Happy Val-ALT-tines Day

476 Views 0 Comment

Are you dreading the smooshy Valentine’s day cards, the over-the-top flowers that Mary’s Tom will send to her desk at work, the elaborate stories of proposals made on a bed of rose petals in a 7* hotel in Paris?

Me too!

I’ve never been a Valentine’s Day fan – It could be because I don’t buy into the blatant commercialism and the pressure it puts on couples to buy unnecessary and pithy gifts, which they exchange while cramped into a two-seater in overpriced restaurants with a table turnover of 45 minutes.

Or it could be because I was never, ever the recipient of a Valentine’s Day card (real or prank) as an impressionable young teenager, while my sister got presents and cards in double-digits…

Let’s just say it’s a little from column B, and a lot from column A!

So I’ve decided to write an alternative Valentine’s blog, which will shine that heart-shaped spotlight internally and help you show yourself some love. By focusing on the foods that are good for your heart, and for the other organs too.

Funnily enough, a lot of the foods that are good for us actually look like the body parts they benefit.

For the day that’s in it, let’s start with the heart.

If you squint your eyes and hold it far enough away, a halved-tomato does kinda resemble a heart. Tomatoes are a nutrient-rich food in general, but what makes them so beneficial for our hearts is a substance called “lycopene”. This naturally occurring chemical can help to prevent hardening of the arteries, reduce inflammation, lower blood pressure, and reduce the risk of stroke. Here’s a lovely Caprese recipe salad that would work well as an appetizer. http://ourbestbites.com/2013/07/bite-sized-caprese-appetizers/


Next, we’ll look at the stomach (as it may feel queasy from the extreme love-bombing over the next few days).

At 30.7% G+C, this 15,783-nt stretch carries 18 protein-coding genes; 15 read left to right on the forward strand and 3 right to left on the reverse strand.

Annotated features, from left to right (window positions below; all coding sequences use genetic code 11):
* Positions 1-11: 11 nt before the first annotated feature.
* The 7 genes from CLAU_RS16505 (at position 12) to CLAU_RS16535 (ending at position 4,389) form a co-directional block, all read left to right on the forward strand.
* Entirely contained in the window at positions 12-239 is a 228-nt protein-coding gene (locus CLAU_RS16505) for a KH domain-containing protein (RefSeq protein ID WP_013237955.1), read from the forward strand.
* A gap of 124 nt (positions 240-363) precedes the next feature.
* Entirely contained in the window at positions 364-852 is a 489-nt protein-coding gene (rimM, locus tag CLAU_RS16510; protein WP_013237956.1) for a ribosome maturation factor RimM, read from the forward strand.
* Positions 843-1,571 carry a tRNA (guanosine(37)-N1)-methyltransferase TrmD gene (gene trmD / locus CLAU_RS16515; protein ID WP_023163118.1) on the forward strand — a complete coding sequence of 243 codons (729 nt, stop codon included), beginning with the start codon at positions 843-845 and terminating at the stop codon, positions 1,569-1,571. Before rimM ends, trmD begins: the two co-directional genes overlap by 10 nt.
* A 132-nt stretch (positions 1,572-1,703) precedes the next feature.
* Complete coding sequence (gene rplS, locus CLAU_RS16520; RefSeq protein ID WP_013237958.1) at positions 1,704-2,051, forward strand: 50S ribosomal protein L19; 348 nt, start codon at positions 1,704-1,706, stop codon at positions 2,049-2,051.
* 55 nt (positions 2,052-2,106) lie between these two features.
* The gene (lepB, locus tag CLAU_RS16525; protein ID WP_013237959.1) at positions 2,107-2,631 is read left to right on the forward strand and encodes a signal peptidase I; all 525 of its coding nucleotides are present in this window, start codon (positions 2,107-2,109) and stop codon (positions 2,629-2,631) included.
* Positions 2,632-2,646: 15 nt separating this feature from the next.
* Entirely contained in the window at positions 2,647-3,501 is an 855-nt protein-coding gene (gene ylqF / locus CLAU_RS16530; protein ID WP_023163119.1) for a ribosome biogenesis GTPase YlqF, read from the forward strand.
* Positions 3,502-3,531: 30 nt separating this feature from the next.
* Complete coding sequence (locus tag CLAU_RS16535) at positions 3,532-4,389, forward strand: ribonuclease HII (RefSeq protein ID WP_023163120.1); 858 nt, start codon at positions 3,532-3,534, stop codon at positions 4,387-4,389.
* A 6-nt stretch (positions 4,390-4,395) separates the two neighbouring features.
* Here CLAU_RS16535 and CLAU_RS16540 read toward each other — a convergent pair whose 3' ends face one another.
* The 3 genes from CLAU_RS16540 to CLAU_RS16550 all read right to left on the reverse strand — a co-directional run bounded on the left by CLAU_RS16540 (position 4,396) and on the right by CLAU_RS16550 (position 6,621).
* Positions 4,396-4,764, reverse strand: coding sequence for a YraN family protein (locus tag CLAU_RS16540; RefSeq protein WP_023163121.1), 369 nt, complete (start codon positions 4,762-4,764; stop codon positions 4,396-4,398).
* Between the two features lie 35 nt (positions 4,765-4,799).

You may already know that ginger (the fragrant root plant, not the be-freckled natives) is a great stomach-settler. “Have a brandy and ginger ale” was a regular mantra for treating upset tummies in our house growing up.

Now for the science bit… The ginger root contains a number of chemicals, but two, gingerols and shogaols, in particular, are the most important when it comes to stomach upset as they relax the intestinal track. So if you’re feeling nauseous, have motion or morning sickness or feel a bit ropey after the night before, make yourself a soothing home-made ginger tea http://www.mindbodygreen.com/0-12468/the-best-homemade-ginger-tea-ever.html.


Next is my favourite, as I think this is the one that most resembles it’s body part. And it’s walnuts for the brain! Walnuts are high in monounsaturated fats, which include omega-3 fatty acids that are associated with improved memory and brain function. Even more interesting, research shows that low omega-3 intake can be linked to depression and cognitive degeneration. And by eating just a handful of walnuts regularly can help with your mood and also support the grey brain cells. As if that wasn’t enough reason to rock the walnut, they are known to raise melatonin levels too, which can bring relief from sleeplessness and insomnia. Here’s a lovely curry recipe that uses walnuts https://www.walnuts.org/cooking-with-walnuts/recipes/curried-walnut-chicken2/.


We’re now going to focus on the eyes, as you may have tried to claw them out rather than watch the LIVE TINDER episode of the Ray D’Arcy show this weekend. We’ve probably all heard that carrots are good for your eyesight – “eat up your carrots and you’ll be able to see in the dark”. But this old-wives-tale does hold some truth. While a bowl of carrots won’t give you night vision, the considerable amount of beta-carotene in carrots assists the body with Vitamin A production, which prevents cataracts. So grab a bag of rabbit nibbles and a coriander plant, and whip yourself up a hearty and eye-wateringly tasty bowl of soup. http://www.bbcgoodfood.com/recipes/7003/carrot-and-coriander-soup


Finally, we’re going to look at the pancreas and how eating sweet potatoes can have a really positive effect on this organ. An unknown foodstuff in our house until I saw a Friends episode where Monica cooks “yams”, and I had to go to the cabinet in the hall, take out an encyclopaedia and look it up (ok, they’re not exactly the same thing but close enough).

These days, any self-respecting foodie or healthy-eating enthusiast keeps them as a staple and a great alternative to regular old spuds. Studies have shown that sweet potatoes can help stabilize blood sugar levels as they have a low glycaemic load. They’re also high in vitamin A, vitamin C, fibre, antioxidants and manganese, which supports endocrine health. Here’s a simple recipe for sweet potato chips (a relatively healthy option) – you can use Rapeseed oil instead of canola oil http://www.eatingwell.com/recipe/249209/oven-sweet-potato-fries/


So there you have it. You can serve yourself a guilt-free, slap-up meal, sitting in front of the telly with your favourite Netflix show and comfy blanket.

I know that’s what I’ll be doing.

Happy Val-ALT-tine’s day, y’all!


Leave a Comment